President Mills Leaving, CIRM Needs New Leader to Navigate Future Challenges

Randy MillsCIRM announced today that its President and CEO, Randy Mills, is soon leaving for a new job as President of the National Marrow Donor Program/Be The Match in Minnesota. Update: Dr. Maria Millan, the CIRM Vice President of Therapeutics, will be its leader starting July 1 until a new leader is chosen.

For this kind of position three years is a relatively short tenure so CIRM will need to scramble a bit to keep continuity and momentum as it searches for and ultimately puts in place a new leader. It’s a critical time for CIRM as it and its allies consider big picture strategy for the future, approaches to future funding such as a possible new proposition for state funding (Prop 71 2.0), and how to continue all those exciting clinical trials and research beyond the current period of its funding.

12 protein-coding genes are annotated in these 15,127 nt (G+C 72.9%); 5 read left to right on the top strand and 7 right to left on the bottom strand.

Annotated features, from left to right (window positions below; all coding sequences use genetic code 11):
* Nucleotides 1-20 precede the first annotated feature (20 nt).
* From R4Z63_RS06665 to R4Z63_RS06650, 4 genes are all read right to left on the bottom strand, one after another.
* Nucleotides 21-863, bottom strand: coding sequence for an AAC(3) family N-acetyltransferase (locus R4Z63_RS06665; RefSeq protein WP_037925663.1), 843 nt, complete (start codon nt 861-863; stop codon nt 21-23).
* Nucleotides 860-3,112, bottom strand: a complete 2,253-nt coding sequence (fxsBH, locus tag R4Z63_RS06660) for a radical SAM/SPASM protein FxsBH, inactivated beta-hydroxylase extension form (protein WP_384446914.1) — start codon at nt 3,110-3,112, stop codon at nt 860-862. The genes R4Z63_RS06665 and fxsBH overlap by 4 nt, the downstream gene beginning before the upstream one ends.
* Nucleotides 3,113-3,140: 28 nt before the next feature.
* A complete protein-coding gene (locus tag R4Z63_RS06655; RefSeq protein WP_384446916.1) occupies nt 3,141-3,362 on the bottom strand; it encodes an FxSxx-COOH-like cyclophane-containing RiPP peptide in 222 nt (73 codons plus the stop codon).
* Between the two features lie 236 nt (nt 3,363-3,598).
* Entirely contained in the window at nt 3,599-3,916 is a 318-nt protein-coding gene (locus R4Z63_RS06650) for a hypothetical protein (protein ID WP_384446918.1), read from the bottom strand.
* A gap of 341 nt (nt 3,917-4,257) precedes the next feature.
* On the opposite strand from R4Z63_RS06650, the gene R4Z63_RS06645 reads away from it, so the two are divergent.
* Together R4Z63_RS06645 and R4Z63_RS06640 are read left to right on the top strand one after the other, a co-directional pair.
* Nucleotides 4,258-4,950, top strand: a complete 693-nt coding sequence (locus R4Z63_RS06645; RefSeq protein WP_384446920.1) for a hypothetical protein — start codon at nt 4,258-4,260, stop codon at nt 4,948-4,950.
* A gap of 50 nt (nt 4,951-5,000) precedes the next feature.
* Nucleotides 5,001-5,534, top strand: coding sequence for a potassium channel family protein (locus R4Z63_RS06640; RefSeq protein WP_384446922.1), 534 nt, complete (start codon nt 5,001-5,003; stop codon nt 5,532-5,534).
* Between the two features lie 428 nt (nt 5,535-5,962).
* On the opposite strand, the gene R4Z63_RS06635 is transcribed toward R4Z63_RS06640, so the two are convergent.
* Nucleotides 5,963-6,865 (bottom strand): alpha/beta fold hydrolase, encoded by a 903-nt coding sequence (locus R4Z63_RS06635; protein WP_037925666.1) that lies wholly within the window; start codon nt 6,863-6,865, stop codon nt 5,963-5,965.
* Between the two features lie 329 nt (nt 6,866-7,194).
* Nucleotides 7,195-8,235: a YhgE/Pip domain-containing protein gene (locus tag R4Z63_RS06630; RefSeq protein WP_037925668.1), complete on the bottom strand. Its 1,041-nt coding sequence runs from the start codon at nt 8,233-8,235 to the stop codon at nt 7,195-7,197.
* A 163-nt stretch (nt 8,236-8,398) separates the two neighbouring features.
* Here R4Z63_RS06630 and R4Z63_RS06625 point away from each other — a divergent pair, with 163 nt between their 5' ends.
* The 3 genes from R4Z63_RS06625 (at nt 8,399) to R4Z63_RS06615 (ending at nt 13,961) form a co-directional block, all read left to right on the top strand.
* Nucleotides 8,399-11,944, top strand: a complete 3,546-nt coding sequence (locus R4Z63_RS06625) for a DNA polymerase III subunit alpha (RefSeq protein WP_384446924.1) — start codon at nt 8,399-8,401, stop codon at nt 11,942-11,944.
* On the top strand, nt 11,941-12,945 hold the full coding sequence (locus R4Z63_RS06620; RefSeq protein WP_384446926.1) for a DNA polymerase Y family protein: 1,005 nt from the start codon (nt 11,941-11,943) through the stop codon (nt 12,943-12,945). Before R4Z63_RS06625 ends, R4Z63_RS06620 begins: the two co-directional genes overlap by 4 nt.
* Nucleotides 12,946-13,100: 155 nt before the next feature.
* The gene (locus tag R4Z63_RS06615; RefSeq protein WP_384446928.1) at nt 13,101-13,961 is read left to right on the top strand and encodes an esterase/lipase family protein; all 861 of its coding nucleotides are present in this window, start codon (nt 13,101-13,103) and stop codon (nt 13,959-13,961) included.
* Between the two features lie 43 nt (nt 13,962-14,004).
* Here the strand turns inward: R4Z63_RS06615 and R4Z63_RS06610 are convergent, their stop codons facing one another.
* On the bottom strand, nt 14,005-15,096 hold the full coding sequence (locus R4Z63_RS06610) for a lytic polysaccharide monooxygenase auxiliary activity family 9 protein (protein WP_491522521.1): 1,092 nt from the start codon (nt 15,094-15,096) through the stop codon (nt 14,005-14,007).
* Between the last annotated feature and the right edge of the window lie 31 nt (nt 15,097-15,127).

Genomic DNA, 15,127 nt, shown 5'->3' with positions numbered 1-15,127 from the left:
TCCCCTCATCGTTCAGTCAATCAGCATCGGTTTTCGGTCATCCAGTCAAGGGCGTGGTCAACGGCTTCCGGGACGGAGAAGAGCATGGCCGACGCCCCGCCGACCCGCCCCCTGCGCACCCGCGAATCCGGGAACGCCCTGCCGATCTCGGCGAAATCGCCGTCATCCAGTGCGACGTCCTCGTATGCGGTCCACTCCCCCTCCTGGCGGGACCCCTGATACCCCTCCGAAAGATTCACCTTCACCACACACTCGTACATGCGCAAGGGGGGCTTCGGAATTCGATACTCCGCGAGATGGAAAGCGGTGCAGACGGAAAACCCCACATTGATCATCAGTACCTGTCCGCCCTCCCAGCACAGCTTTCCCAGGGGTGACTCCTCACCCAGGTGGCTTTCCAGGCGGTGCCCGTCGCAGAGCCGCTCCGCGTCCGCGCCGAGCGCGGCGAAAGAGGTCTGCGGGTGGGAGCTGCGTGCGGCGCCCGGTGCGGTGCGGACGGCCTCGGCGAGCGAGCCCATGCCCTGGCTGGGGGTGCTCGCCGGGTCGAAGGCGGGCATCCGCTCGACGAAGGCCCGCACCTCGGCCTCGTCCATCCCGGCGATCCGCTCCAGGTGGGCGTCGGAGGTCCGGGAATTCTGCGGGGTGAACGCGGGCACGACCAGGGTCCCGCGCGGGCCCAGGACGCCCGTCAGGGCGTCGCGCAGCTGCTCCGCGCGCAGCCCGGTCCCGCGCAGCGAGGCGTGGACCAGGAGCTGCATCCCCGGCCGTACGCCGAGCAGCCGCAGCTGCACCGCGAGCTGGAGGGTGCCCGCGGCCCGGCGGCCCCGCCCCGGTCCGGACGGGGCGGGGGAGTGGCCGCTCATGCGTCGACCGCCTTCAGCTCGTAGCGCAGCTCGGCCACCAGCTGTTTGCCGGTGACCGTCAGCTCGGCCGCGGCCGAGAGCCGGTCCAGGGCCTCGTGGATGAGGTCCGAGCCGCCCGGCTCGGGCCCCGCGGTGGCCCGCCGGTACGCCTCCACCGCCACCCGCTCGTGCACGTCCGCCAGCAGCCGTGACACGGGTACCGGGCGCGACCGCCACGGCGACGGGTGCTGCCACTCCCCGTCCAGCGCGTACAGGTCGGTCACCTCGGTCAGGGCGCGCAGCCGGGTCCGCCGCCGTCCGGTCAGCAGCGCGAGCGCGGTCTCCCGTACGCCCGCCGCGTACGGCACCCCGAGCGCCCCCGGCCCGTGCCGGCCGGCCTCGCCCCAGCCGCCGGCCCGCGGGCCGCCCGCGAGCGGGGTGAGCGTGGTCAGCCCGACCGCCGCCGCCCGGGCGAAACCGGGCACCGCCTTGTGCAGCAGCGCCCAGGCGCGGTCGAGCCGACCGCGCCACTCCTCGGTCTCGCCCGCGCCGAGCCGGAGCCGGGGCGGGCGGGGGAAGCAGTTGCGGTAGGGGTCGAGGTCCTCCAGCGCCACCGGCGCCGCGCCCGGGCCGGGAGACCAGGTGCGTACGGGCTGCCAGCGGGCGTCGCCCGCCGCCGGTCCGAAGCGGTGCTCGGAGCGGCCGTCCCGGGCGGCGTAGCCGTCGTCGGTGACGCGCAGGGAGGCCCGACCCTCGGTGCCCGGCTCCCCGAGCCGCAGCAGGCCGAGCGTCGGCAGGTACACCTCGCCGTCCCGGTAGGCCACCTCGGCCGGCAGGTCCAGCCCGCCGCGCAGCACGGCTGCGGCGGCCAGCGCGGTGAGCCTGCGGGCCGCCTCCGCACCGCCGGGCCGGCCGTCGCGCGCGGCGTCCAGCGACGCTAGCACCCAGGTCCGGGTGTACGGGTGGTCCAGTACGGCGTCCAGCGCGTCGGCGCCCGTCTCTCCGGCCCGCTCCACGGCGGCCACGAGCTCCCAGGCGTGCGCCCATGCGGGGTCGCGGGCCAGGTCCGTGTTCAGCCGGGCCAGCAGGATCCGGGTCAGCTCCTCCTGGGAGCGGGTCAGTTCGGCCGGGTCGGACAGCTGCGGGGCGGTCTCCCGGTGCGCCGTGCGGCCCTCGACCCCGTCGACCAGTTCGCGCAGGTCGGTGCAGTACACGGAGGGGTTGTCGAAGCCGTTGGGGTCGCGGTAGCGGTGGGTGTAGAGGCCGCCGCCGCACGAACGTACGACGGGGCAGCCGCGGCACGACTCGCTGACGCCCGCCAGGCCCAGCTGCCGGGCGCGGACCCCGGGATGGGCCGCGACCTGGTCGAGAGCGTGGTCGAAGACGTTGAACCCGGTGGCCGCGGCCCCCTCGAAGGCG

In general, Mills had a big positive impact on CIRM and helped it go to the next level. About the only thing I wasn’t a fan of in terms of his leadership was my perception of his negativity toward the FDA and toward FDA oversight of stem cells, and how that manifested at CIRM during his time there. But good people can strongly disagree on policy. We’ll have to wait and see how the regulatory experiment of stem cell provisions in the 21st Century Cures Act, which Mills may have helped to make possible, will impact regenerative medicine in terms of changes in FDA oversight. It could also impact CIRM too.

Now CIRM’s Board has an exciting, difficult task ahead. Who do they want as their new leader to tackle CIRM’s challenge? What kind of background and future vision? The priorities, leadership skills, and vision of the new leader are likely to together be a major factor in CIRM’s future success. Who are the top possible candidates out there right now? I’m going to do a follow-up, future post on these questions and CIRM’s future.

Top 20 Stem Cell Predictions for 2017

stem cell crystal ball

Stem cell crystal ball

Each year I make a list of predictions for the stem cell and regenerative medicine field for the coming new year. Later in this post I list my top 20 stem cell predictions for 2017. In looking at my past predictions I realized this will now be my 7th year doing stem cell/regenerative medicine yearly predictions.